You finally unpacked all the boxes, your weekly schedule is mapped out, and you’re starting to find your favorite eateries on the Ave, but a big challenge looms: How will I ever meet people here?
- Gauge your interests, and then head to places where kindred spirits are likely to gather. Perhaps you have a hobby or a favorite activity, such as listening to hip-hop or watching old movies. One of the benefits of a large campus community is the abundance of groups and clubs reflecting diverse interests. Check out the Student Activity Office listing of Registered Student Organizations, where you’ll find groups ranging from the Anime Discovery Project to the Cuisine Club .
- Strike up some school spirit. While it might be tempting to blow off events such as floor meetings or Dawg Daze, you’ll be missing a prime opportunity to meet other new students if you skip out. Make it a point to show up and introduce yourself to at least 3 other people at each of these university events.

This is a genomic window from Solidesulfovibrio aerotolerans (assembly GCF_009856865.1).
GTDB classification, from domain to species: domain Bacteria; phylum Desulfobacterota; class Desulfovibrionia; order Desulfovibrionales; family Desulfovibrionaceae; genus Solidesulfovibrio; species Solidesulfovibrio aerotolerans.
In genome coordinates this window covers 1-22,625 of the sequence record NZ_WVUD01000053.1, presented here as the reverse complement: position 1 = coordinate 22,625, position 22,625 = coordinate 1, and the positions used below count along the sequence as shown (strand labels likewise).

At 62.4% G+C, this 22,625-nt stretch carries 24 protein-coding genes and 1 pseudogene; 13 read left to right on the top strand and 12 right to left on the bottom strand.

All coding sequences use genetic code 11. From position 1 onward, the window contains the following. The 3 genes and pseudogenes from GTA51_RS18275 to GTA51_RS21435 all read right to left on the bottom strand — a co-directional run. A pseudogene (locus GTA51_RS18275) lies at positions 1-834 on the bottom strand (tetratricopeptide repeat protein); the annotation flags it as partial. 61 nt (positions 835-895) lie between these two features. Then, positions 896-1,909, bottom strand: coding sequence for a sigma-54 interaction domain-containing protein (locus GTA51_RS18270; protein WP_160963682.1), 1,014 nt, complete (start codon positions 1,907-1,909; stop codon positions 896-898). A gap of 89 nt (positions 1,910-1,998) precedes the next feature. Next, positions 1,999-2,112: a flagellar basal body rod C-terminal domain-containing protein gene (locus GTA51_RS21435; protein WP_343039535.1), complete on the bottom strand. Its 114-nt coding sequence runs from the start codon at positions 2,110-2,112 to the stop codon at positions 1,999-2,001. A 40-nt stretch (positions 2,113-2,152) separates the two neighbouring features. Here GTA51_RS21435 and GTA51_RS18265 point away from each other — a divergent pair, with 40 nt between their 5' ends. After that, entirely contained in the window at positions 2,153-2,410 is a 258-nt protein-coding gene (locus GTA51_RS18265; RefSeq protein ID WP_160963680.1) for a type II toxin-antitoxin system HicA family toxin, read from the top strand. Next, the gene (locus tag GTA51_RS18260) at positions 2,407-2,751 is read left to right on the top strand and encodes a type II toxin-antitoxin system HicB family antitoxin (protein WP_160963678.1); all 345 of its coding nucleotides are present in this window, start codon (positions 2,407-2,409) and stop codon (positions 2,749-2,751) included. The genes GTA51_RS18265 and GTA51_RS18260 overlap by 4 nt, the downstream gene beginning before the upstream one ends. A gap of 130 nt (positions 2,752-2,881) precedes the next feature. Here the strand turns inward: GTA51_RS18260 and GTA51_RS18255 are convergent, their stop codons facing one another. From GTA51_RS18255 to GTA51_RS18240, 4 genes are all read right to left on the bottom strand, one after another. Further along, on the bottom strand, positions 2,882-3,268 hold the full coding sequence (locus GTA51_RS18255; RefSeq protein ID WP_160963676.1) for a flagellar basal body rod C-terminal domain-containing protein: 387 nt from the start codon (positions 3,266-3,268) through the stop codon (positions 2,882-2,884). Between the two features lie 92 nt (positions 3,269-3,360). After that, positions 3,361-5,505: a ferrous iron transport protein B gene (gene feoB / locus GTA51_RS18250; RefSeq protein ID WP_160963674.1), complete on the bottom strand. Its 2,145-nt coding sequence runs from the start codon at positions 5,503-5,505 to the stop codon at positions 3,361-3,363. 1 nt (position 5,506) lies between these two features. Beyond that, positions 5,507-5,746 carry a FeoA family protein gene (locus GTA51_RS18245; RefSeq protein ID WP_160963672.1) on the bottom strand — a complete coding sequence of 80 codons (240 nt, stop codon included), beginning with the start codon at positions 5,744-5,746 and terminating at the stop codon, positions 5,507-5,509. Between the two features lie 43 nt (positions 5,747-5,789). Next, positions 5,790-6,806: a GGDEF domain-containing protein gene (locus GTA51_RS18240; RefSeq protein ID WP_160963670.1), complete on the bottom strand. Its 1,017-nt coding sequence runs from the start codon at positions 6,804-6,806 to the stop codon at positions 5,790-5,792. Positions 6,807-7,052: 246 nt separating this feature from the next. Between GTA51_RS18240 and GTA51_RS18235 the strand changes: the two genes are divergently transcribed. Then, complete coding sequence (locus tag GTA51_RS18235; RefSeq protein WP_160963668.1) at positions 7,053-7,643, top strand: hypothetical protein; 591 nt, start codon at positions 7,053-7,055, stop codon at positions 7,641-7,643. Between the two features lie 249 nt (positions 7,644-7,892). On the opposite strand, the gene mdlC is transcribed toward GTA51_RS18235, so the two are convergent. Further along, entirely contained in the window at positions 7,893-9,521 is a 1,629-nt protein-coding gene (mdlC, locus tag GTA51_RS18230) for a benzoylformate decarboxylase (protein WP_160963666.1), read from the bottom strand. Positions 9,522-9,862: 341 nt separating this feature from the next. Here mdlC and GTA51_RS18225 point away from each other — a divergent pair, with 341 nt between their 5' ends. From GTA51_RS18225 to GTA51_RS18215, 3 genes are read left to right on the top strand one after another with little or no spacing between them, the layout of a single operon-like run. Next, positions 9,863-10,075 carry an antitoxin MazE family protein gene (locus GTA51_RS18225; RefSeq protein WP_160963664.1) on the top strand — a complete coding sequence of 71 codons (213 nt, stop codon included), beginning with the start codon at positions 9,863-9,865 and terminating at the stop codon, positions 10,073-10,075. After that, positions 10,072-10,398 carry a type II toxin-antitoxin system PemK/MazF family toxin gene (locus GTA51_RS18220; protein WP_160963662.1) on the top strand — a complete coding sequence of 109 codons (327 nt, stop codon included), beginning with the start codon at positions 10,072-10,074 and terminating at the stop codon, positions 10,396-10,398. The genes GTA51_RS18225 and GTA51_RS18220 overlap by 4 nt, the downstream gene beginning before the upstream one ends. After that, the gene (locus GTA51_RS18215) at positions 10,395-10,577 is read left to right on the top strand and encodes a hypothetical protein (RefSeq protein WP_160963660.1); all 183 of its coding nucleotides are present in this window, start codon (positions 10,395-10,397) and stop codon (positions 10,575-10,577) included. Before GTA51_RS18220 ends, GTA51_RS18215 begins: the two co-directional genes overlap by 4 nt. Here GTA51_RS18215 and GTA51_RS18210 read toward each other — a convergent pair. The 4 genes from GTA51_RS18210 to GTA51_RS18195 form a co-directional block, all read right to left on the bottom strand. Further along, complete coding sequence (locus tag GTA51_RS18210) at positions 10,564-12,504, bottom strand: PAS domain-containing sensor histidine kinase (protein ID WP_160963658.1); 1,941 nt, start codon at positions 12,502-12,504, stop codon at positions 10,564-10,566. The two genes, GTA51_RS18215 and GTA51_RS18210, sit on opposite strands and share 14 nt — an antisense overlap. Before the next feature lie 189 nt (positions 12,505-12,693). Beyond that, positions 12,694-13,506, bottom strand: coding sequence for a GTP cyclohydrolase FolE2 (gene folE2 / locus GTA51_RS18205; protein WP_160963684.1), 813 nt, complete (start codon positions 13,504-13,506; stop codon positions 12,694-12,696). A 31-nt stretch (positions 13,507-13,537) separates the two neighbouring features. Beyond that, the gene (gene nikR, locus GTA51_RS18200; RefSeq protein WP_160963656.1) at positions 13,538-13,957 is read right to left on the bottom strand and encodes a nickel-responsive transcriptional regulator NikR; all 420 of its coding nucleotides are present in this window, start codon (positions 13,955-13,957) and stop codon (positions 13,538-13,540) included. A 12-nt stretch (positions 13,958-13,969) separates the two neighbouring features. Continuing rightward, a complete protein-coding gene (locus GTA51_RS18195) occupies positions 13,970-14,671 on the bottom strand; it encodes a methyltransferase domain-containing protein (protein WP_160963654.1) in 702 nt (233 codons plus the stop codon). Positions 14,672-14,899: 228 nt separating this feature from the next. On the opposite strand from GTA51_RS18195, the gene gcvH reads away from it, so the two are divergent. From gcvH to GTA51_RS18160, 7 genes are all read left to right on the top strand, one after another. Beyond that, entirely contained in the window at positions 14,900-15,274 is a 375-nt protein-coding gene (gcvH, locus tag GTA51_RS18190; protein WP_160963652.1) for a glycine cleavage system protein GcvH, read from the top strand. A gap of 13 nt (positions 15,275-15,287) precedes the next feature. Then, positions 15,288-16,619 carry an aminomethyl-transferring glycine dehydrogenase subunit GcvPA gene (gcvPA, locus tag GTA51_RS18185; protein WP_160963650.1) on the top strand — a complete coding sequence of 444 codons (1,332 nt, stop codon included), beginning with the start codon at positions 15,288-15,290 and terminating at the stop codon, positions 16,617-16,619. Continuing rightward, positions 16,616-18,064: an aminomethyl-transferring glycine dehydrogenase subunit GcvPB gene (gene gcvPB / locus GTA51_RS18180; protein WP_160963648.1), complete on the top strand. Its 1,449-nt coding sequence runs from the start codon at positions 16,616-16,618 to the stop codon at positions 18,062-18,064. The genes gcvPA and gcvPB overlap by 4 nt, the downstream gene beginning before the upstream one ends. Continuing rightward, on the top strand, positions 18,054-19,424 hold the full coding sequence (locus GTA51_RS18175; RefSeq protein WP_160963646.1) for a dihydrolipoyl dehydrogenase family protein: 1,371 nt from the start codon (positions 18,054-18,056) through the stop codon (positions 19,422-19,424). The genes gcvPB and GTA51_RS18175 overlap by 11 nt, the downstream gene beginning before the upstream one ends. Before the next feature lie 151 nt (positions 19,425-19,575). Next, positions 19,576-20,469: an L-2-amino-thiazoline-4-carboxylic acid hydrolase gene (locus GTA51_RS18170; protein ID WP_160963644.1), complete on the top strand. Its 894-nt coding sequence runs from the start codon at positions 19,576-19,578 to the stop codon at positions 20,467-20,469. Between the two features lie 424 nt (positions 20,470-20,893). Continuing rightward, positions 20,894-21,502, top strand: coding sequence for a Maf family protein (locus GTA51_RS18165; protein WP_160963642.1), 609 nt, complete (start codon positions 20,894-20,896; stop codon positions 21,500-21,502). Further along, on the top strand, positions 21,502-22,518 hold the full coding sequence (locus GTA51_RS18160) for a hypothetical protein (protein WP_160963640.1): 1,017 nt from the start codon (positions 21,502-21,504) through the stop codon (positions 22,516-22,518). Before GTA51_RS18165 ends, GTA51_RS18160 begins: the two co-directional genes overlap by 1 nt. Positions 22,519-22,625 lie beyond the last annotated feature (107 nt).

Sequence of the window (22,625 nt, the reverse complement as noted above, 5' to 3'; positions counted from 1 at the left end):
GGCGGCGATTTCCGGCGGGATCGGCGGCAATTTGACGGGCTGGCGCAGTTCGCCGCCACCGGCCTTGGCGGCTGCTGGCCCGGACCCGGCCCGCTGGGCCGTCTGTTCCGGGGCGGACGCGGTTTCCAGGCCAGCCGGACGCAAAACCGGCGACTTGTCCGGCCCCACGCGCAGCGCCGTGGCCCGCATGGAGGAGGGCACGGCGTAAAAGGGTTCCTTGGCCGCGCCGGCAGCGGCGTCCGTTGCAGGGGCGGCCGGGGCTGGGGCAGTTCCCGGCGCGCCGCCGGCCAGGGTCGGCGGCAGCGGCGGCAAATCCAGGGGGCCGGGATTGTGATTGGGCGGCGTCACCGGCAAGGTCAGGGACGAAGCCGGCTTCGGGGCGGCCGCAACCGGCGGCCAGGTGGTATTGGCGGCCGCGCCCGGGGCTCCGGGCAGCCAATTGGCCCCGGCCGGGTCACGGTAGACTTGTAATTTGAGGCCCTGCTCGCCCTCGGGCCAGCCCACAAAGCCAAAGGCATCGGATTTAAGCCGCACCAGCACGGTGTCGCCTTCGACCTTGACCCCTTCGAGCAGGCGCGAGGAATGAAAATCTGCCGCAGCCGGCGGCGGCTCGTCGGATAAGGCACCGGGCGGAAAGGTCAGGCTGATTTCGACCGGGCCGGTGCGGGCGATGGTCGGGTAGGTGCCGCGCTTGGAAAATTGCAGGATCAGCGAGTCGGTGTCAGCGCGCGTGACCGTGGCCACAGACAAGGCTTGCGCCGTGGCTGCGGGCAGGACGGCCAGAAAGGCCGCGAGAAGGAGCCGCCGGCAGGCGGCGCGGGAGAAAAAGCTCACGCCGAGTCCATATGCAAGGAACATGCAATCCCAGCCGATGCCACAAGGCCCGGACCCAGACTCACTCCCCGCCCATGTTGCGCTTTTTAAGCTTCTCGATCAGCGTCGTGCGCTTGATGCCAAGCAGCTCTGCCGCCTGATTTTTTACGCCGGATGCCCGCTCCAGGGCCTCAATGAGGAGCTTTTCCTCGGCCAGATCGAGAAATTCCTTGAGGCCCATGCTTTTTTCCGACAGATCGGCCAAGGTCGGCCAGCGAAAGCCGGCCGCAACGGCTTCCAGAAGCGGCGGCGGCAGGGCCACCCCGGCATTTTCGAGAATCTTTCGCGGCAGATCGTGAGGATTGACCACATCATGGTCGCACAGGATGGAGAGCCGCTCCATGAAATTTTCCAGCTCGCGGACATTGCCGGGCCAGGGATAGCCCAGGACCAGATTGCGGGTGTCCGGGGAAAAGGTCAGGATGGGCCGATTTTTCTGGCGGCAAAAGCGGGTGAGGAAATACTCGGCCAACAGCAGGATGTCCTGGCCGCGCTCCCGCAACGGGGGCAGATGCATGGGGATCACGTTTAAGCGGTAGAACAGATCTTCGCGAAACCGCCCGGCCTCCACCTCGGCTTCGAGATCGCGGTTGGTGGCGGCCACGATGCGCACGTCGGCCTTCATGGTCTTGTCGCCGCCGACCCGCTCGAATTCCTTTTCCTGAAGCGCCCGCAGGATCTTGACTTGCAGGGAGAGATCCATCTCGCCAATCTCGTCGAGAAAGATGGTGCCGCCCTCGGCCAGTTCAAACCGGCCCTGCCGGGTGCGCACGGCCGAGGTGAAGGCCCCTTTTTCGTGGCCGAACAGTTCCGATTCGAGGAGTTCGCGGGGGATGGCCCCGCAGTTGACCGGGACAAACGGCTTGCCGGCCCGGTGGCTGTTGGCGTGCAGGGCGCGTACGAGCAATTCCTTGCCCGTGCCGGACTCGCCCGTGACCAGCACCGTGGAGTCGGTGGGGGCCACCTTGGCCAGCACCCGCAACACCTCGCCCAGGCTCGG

- Send friendly signals. People may not know you’re looking for connection if you walk across campus with downcast eyes, your cell phone clutched anxiously in one hand and iPod in the other. When you’re hoping to meet people, it’s usually more effective to smile, make eye contact, and be open to passing conversations that might lead to a more lasting connection.
- Find a way to make the campus “smaller”. There’s no doubt that this is a big place, but students who feel most at home on the campus are typically those who have found smaller communities with which to identify. This might happen through your FIG or TRIG, through participation on an intramural sports team, or through your involvement in a local faith community. Other people carve out their niche through a part-time job or volunteer opportunity. The UW can feel much smaller when you have a community of people with whom you feel at home.
- Give it some time, and ask for help if you need it. It will take awhile for your new friendships here to feel as familiar and comfortable as the ones you’re likely leaving behind. So be gentle with yourself and focus on taking small steps to reach out and build connections. If you’re struggling and would like to talk with a counselor about these issues, consider setting up an appointment at the Counseling Center. Group therapy can be an especially helpful experience for people who want to learn more about how to form healthy relationships.